Not many would know that initially he was a gentle mediumpacer who occasionally induced an edge before shifting his focus to batting.
Hyderabad: Anecdotes flowed in abundance on a thrilling Thursday evening as VVS Laxman released his very, very special autobiography aptly titled ‘281 And Beyond’ at a city hotel here. Emotion was aplenty as the former Indian batsman recounted his journey to the top of the cricketing world amidst people who had been instrumental in his career.
In conversation with co-commentator Harsha Bhogle, Laxman had the select audience in rapt attention and occasionally in splits while speaking of the 21-chapter book, published by Westland.
Not many would know that initially he was a gentle mediumpacer who occasionally induced an edge before shifting his focus to batting. He went on to aggregate 11,119 runs in the 134 Tests and 86 One-Day Internationals, his most famous knock being the 281 against Australia at the Eden Gardens in Kolkata in 2001 that turned the match, series and fortunes of Indian cricket around.
But it was the whirlwind 167 — his first international century — against the same opposition away in Sydney a year ago that is a tad closer to him. “In four years of playing for India (since his debut in 1996), I never had scored a century and so deep down that knock is closer,” he said, adding, “That innings gave me the confidence and belief that I could play at the highest level. It removed all doubts and apprehensions from my mind.”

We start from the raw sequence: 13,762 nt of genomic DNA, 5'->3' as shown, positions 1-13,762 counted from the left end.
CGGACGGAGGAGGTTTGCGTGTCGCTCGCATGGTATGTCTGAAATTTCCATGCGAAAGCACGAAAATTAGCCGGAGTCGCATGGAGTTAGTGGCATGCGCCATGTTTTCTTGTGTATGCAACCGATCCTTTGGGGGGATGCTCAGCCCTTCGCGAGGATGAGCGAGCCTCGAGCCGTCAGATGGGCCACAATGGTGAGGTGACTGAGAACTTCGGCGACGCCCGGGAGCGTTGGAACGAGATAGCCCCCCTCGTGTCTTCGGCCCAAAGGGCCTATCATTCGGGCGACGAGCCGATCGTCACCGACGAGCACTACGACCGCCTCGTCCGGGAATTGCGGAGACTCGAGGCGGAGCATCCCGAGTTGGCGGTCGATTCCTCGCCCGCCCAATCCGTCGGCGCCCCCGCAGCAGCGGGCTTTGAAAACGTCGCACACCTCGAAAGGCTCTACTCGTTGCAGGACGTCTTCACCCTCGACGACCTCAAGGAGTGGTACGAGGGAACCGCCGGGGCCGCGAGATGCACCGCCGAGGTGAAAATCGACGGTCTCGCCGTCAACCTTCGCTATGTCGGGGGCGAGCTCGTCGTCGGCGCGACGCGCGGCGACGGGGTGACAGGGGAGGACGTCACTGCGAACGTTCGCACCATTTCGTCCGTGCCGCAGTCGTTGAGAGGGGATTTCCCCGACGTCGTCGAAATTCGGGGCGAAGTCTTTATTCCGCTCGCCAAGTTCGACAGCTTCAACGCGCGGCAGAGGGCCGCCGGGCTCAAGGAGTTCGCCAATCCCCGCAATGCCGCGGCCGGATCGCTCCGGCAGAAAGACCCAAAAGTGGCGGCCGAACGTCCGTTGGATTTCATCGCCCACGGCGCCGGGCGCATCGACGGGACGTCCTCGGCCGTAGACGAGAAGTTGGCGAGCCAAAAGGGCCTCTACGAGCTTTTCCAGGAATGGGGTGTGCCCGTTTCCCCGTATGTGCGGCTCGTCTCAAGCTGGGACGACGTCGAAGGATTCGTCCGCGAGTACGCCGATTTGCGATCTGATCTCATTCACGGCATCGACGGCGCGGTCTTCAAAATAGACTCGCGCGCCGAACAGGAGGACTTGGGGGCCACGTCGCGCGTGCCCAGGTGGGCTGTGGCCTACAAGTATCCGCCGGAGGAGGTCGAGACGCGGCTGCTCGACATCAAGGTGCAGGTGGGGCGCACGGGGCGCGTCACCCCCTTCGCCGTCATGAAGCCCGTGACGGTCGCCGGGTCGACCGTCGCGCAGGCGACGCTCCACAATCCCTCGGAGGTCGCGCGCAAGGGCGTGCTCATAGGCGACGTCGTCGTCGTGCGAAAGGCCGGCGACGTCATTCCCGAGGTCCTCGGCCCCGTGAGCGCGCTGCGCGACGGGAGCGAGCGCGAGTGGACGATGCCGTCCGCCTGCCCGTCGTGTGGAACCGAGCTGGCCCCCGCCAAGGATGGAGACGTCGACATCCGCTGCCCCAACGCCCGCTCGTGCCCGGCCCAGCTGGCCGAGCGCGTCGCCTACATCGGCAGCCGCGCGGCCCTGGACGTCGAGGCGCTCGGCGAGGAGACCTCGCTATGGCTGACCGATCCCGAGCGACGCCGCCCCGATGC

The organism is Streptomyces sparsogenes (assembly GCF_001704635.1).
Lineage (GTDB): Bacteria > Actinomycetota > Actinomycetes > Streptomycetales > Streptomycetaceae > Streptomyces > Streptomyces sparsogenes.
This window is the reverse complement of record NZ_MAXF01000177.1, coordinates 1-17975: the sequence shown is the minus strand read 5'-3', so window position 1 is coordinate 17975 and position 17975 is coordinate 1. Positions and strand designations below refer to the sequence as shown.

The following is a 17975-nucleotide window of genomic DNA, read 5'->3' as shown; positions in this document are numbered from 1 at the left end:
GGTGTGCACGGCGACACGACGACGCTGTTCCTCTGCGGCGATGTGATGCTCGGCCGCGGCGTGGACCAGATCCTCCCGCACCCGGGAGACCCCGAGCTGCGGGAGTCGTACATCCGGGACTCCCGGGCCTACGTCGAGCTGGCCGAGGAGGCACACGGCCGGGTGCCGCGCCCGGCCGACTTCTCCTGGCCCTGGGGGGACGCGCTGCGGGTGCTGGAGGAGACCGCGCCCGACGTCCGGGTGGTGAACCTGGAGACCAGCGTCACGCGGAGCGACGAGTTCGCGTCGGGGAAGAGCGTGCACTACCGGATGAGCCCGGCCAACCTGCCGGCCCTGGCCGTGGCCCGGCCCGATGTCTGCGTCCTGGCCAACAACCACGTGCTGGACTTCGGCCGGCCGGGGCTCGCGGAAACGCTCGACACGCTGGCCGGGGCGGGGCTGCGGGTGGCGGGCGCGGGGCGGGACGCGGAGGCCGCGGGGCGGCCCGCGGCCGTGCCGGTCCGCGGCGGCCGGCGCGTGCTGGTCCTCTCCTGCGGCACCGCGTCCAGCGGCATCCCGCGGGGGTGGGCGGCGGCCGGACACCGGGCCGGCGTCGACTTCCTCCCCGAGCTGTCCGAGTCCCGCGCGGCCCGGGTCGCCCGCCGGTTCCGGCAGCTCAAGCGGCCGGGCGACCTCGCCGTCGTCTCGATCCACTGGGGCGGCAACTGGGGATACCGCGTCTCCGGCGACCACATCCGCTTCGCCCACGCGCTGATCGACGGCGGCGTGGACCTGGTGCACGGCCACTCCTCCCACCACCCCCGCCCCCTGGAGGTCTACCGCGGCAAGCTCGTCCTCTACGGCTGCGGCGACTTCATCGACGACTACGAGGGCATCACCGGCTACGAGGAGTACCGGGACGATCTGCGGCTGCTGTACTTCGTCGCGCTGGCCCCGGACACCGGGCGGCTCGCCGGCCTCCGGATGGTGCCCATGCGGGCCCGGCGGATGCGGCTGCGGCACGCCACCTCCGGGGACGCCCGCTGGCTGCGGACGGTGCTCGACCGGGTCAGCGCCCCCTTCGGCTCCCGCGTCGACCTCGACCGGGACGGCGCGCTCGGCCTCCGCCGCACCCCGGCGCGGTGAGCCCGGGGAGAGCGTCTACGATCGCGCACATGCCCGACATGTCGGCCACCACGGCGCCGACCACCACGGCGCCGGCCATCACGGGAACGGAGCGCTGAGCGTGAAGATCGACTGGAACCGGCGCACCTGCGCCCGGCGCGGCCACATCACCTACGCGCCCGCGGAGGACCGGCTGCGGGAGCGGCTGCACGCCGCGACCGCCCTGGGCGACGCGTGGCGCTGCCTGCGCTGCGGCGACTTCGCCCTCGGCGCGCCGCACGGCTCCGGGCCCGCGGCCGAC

Surprisingly, “the 281 didn’t surprise me.”
“After the 167, the mindset with which I approached games was different. I had prepared well and was mentally prepared to bat long,” he explained.
At this juncture, Laxman thanked national athletics coach N. Ramesh of Hyderabad who now trains sprinter Dutee Chand, for the physical fitness. “I never felt tired after batting for two days (for his 281 at Eden),” he said.
Laxman also thanked the role of seniors from Hyderabad in his upward journey. He said former Test cricketer Arshad Ayub, for whose club Ensconse he played in the local league, pushed him hard. “I was looking at playing for the Hyderabad U-16 side and perhaps the South Zone when Arshad bhai motivated me with lines like ‘Look at what Sachin Tendulkar is doing at 16.’
Laxman also mentioned guidance from late M. L. Jaisimha (as Hyderabad coach) and help from former Test cricketer from Hyderabad S. L. Venkatapathy Raju, with whose bats he scored the 167 as well as 281. “He was a generous senior, as us Hyderabadis would say — dildaar. Those were the days I had no sponsorship with the sports goods manufacturing firms. If I liked an accessory, he would just say ‘keep it,’” Laxman informed.